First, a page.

“I have something to say,” another Sgt spoke up.

“Go ahead.”

“We have traditions,” Sgt BrainCell said, stressing the word, “and when we don’t respect our traditions we lose them. This Corps has been around since seventeen-seventy-five, and it seems like these new marines want to leave the old traditions behind…”

He went on as though George Washington had personally slam-stabbed chevrons into the gangrened shoulders of every marine in the Revolution, and Samuel Nicholas was the first to say, ‘you know what, fellas? We should knee the shit out of that new corporal until he can’t walk! You know, for camaraderie.’

You get so used to hearing these canned speeches from insecure Sgts who spout them off when challenged that this idiotic rant didn’t even seem funny. He had the floor until a SSgt finally said,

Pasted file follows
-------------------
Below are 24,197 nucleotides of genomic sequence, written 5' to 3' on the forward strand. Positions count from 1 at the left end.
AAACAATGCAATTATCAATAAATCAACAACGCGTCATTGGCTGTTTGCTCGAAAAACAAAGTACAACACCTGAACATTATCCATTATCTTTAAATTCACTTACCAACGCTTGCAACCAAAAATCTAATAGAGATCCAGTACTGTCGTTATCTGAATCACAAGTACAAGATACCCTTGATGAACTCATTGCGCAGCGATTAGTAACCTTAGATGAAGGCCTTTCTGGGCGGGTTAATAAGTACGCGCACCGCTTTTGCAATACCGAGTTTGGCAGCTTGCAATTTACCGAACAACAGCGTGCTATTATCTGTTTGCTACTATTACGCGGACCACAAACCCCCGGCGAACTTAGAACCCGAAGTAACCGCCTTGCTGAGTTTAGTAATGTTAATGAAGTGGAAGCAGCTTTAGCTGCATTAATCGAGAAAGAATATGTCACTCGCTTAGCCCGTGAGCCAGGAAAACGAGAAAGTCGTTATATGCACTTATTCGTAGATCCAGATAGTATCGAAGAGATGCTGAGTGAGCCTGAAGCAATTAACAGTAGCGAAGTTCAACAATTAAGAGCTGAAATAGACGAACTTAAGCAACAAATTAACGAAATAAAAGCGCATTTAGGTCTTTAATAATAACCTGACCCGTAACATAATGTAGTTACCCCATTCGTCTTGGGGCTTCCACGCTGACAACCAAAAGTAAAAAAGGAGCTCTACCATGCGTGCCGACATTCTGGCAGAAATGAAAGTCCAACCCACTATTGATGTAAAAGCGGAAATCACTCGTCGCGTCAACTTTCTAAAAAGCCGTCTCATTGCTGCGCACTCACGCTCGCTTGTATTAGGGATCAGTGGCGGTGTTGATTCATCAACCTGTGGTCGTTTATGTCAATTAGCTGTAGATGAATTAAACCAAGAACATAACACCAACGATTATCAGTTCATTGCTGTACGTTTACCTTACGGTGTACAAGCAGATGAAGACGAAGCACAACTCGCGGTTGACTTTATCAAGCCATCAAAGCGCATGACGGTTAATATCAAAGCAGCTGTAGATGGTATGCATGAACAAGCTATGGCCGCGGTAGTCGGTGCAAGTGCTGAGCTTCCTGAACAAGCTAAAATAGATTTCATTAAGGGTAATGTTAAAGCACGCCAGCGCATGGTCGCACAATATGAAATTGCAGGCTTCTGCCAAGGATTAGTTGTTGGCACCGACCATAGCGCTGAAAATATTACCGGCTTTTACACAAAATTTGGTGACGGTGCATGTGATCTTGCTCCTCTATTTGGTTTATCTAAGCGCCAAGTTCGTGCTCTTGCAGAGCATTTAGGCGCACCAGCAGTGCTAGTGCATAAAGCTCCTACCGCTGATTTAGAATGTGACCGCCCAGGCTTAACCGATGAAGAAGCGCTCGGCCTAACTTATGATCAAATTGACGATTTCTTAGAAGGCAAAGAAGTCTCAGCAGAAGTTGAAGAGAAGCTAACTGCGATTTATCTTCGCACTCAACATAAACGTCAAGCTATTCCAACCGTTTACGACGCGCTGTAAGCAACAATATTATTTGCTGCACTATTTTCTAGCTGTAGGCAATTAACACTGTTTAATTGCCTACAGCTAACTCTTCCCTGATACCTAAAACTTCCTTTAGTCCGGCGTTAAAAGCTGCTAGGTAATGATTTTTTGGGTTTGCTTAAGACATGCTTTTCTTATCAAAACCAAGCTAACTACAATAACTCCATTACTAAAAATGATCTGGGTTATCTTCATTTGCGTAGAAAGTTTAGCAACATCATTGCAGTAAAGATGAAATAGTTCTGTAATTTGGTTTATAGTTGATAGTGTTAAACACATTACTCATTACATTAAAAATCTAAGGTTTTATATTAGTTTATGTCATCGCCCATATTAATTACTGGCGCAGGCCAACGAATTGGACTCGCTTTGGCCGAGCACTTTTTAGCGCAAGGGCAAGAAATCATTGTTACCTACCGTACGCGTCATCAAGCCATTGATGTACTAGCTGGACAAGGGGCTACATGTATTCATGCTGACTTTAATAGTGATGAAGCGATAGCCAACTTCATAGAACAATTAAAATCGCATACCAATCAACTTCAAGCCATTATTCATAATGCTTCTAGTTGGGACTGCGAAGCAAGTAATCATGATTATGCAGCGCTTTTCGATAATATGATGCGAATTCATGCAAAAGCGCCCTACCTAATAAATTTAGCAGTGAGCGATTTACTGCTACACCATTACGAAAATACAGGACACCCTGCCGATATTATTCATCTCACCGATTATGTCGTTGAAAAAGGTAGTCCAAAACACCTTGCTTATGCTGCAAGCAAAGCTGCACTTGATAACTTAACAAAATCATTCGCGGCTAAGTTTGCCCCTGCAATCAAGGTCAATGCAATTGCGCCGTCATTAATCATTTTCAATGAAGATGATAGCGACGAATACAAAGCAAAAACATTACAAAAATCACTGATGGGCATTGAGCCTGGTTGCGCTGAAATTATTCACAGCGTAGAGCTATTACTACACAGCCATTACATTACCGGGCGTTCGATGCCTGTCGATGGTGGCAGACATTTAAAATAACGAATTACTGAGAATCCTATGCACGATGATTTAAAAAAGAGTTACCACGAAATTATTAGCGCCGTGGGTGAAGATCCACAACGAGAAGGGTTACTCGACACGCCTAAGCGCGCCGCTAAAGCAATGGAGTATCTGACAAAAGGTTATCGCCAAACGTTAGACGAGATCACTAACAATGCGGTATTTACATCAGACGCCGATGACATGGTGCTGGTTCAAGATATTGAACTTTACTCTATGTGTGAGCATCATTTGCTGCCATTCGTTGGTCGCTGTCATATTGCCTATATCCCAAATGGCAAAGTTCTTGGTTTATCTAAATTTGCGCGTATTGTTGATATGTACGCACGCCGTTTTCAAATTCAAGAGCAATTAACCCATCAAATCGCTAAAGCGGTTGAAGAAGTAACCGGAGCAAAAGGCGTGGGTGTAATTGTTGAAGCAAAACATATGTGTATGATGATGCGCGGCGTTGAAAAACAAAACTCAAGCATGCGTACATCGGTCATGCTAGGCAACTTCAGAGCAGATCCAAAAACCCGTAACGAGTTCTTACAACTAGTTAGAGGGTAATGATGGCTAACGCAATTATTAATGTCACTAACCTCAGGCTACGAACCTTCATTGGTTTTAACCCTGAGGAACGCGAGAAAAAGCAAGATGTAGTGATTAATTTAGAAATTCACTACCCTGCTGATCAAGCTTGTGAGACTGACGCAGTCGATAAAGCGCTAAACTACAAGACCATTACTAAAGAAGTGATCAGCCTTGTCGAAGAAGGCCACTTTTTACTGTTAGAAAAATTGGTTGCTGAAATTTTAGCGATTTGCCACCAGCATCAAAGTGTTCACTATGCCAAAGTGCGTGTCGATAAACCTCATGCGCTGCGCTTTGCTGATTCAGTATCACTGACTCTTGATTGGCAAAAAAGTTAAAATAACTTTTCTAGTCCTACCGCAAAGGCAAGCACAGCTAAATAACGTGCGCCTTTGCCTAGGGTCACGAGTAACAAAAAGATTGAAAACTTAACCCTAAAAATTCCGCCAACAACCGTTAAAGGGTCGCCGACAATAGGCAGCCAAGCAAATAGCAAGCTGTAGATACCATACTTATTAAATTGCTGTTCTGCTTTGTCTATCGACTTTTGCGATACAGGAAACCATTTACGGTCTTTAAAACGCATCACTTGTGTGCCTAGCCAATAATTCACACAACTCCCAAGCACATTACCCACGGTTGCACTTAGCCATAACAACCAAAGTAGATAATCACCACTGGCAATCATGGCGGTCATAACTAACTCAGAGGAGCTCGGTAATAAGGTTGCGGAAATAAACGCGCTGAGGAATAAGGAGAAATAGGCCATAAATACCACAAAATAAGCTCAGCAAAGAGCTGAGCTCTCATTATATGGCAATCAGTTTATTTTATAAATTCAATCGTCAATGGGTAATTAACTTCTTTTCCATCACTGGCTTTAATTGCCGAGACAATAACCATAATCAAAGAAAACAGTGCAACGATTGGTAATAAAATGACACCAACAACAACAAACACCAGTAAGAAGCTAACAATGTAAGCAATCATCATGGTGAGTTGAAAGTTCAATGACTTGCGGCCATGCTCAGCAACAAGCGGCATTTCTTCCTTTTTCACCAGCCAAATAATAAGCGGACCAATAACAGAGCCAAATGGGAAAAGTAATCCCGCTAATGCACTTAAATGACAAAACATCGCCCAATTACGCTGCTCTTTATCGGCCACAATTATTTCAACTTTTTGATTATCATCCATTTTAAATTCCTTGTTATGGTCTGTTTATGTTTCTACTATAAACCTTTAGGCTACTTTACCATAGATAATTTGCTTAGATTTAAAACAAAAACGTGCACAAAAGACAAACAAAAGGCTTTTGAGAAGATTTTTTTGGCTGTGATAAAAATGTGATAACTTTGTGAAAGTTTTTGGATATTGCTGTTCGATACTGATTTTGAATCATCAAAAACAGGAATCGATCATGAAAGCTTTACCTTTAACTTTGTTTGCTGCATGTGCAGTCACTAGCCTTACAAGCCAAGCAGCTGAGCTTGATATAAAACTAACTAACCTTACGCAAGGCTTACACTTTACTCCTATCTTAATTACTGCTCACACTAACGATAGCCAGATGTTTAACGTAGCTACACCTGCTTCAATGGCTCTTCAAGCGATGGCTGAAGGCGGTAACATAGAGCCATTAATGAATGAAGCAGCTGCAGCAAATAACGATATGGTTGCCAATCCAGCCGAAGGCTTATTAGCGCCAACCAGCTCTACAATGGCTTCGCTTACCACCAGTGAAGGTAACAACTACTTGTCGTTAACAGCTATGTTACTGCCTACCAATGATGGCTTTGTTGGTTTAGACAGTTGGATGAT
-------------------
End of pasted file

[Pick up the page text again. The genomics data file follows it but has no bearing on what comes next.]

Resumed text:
“I’m sorry to interrupt, Lieutenant, but I was asked to get a head count. Raise your hand if you bought your tickets for the ball yet.”

Most hands stayed down.

“So you’re talking about traditions, but you’re not attending the birthday ball?”


Sgt BrainCell was right. We can lose valuable traditions by not practicing them, and that’s because traditions are not inherent to our lives – they are simply something a culture adopts and disowns. I’m lucky not to have experienced any physical abuse in the Corps, but for those who do, it’s something they carry with them well after their time in. With all that we give to serve our country, it shouldn’t be.

And that’s all I have to say about that.

Author: Chris Pascale

Christopher Pascale is the author of War Poems: A Marine's Tour 2003-2008. He served in the Marine Corps as a combat engineer.